National Day of the Horse
— Read on www.nationaldayofthehorse.com/celebrate.html
National Day of the Horse
National Day of the Horse
— Read on www.nationaldayofthehorse.com/celebrate.html
Written by Dr. Tom Lenz on behalf of AQHA
Few horse owners are aware of this disease which is a progressive, paralyzing disease that is 80-100% fatal in affected horses. Botulism is sometimes referred to as “forage poisoning” in adult horses or “shaker foal syndrome” in foals. The disease is caused by a potent toxin that is produced by the bacterium Clostridium botulinum. This bacterium lives in the soil as well as the intestinal tract of many normal birds and mammals, including the horse. It produces dormant spores that can be found in 18.5% of soil samples tested in the United States. The disease is most prevalent in Kentucky, Ohio, Maryland, Pennsylvania, California, and Tennessee although it can occur in any state in the U.S. Clostridium botulinum produces several different toxins. Type A toxins are often implicated in human infant botulism and are most often found west of the Rocky Mountains. Types B, C, and D toxins are usually involved in cases of equine botulism, with Type B responsible for 85% of horse cases in the U.S.
Horses of any age are susceptible to botulism which may be initiated by one of three ways. In the case of “forage poisoning” the horse ingests toxins that are contaminating feedstuffs such as grain or hay. Feed contamination is most often due to putrefied carcasses of birds or rodents. A Type C botulism outbreak that killed a number of horses in California several years ago was traced back to hay that contained the infected carcass of a rabbit. The bacteria can also enter a horse’s body via contamination of a wound, especially a deep puncture wound. A good example is “Shaker foal syndrome” which is most frequently caused by the bacteria entering the newborn foal’s body through the foal’s moist navel. Something that can be minimized by dipping the foal’s navel in mild iodine solution soon after birth. The third method in which the disease can be initiated is by ingestion of the spores in the soil. The ingested spores activate in the horse’s intestinal tract where they produce potent toxins that are then absorbed. Regardless of the route, once the bacteria have entered the horse’s body they produce toxins that block transmission of nerve impulses to the horse’s muscles. This results in a progressive paralysis of all the major muscle groups and is concluded with paralysis of the diaphragm, which results in death. Once symptoms develop, death may ensue in several hours or take up to a week.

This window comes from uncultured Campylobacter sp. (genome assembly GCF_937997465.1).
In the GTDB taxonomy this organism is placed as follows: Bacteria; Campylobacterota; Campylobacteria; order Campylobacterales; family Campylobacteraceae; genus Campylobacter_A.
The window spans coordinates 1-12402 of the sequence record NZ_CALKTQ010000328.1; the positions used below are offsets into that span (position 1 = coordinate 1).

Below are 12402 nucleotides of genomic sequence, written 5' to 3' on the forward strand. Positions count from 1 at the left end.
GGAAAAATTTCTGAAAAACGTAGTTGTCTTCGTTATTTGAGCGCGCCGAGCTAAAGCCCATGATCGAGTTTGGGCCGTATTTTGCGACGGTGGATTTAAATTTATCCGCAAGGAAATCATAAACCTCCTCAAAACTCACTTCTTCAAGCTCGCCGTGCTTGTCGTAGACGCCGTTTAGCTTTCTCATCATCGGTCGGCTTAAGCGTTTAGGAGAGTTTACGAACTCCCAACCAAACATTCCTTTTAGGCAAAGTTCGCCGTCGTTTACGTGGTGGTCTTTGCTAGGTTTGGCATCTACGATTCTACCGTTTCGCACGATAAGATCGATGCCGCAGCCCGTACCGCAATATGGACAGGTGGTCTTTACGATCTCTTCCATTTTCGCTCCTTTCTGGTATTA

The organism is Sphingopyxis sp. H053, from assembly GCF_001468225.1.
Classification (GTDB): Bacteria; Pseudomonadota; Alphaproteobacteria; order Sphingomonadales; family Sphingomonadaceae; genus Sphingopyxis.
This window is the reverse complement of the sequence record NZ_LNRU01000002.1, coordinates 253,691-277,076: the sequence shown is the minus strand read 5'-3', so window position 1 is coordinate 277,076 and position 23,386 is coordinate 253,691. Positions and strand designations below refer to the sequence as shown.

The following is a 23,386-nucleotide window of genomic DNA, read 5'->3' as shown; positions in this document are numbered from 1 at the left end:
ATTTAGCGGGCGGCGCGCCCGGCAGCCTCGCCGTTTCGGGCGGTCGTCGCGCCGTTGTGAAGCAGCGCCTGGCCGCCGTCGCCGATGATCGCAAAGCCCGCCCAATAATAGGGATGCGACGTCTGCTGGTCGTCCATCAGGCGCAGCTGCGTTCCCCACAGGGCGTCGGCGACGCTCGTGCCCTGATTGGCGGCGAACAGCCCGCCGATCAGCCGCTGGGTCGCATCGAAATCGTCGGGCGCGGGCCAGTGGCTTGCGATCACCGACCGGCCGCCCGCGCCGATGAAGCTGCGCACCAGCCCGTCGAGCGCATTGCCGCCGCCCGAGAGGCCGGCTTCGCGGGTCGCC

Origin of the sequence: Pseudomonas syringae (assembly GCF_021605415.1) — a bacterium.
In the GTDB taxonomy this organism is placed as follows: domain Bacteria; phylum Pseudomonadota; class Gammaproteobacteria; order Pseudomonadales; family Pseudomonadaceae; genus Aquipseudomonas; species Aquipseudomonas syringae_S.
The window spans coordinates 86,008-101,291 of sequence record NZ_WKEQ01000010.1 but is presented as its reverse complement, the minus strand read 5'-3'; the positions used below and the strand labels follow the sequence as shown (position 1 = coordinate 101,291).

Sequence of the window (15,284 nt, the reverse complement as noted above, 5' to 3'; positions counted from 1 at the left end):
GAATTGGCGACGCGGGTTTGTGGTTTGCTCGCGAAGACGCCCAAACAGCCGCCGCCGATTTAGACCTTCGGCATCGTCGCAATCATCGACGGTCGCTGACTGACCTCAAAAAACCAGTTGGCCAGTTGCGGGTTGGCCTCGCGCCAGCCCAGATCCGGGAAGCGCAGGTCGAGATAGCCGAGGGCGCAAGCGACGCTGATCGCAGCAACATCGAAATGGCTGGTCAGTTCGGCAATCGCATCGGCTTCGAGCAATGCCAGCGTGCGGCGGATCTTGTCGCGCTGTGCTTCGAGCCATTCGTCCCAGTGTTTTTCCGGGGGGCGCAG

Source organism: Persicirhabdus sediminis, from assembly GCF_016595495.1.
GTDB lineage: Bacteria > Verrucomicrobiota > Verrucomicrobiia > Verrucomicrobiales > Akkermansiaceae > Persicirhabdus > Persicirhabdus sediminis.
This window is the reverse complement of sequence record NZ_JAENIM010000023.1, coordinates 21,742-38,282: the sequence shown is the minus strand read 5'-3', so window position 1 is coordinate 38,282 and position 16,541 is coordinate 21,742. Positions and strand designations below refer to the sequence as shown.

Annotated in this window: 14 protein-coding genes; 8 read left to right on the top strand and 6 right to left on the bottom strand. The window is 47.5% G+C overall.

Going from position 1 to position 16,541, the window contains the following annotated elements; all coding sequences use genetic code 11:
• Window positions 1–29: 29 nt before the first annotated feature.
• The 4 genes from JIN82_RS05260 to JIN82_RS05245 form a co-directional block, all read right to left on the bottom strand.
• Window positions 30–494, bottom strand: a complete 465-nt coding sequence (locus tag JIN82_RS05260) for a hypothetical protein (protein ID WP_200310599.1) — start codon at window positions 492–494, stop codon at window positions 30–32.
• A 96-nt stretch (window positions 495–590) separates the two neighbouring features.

The disease is difficult to diagnose because it resembles several other medical conditions and diseases such as choke, colic, rabies, EPM, and sleeping sickness. Blood samples very rarely contain toxin and necropsy following the death of the horse usually does not provide a conclusive diagnosis. Because the bacteria often occur naturally in the horse’s intestinal tract, isolation of the organism from the sick horse’s intestine is not diagnostic.
Clinical signs of the disease in adult horses suffering from “forage poisoning” initially include loss of facial expression, a sleepy appearance, saliva drooling from the corner of the mouth, loss of tongue control and loss of tail tone. The horse’s appetite is good, but it has a great deal of difficulty in chewing food and appears to be “playing” in their feed and water buckets. As muscular weakness becomes more profound, the horse will experience muscle trembling, generalized sweating and labored breathing. A weakened, shuffling gait may develop and the horse may take stiff, short steps as if walking on eggs. Eventually, the horse goes down and death results due to paralysis of the respiratory muscles. “Shaker foal syndrome” is usually seen in foals one to two months of age but can develop as early as two weeks or as late as 8 months of age. Early signs in foals are similar to those seen in adults in that the foal shows generalized weakness, poor tail tone, and loss of tongue control. The foal will often dribble milk from the mouth and nostrils because of an inability to swallow. Because of muscle weakness, the foal will lie down frequently. When it does rise, it soon develops muscle tremors and collapses. Affected foals may die within 12 hours of exhibiting symptoms or may linger for as long as a week.
Botulism is usually fatal if left untreated. Prior to the advent of antitoxin, the death rate among affected foals was greater than 90%. With the use of antitoxins in conjunction with antibiotics and supportive therapy, the mortality rate can be reduced to less than 25%. Animals unable to swallow should be fed through a nasogastric tube and placed on IV fluids. Once the toxin produced by the bacteria is attached to the nerve ending it cannot be neutralized by the antitoxin. Therefore, early treatment is critical. Even with aggressive therapy, recovery is slow and may require up to two weeks before the affected horse recovers.
Because of the high death rate and the difficulty in diagnosing this disease, prevention through vaccination is critical. A Type-B Toxoid vaccine is available and is quite effective in preventing the disease. In areas where the disease is prevalent, pregnant mares should be initially vaccinated at the 8th, 9th and 10th month of gestation and thereafter at the 10th month of each pregnancy. Yearly vaccination of adults in areas where the disease frequently occurs is also recommended. If unable to vaccinate the mare prior to foaling, limited information suggests that foals vaccinated with the toxoid at 2 weeks, 4 weeks and at 8 weeks of age developed adequate protection, even in the presence of passive maternal antibodies. Currently, no licensed vaccines are available for preventing botulism due to Cl. botulinum types A or C or other subtypes of toxins. Cross-protection between subtypes does not occur.
As in all horse health issues, your local veterinarian is your best source of information.
ABOUT THE AUTHOR: Thomas R. Lenz, DVM, M.S., Diplomate of the American College of Theriogenologists, is a trustee of the American Horse Council, past chairman of AQHA’s research committee and past president of the American Association of Equine Practitioners. This article is provided courtesy of AAEP Alliance Partner, AQHA.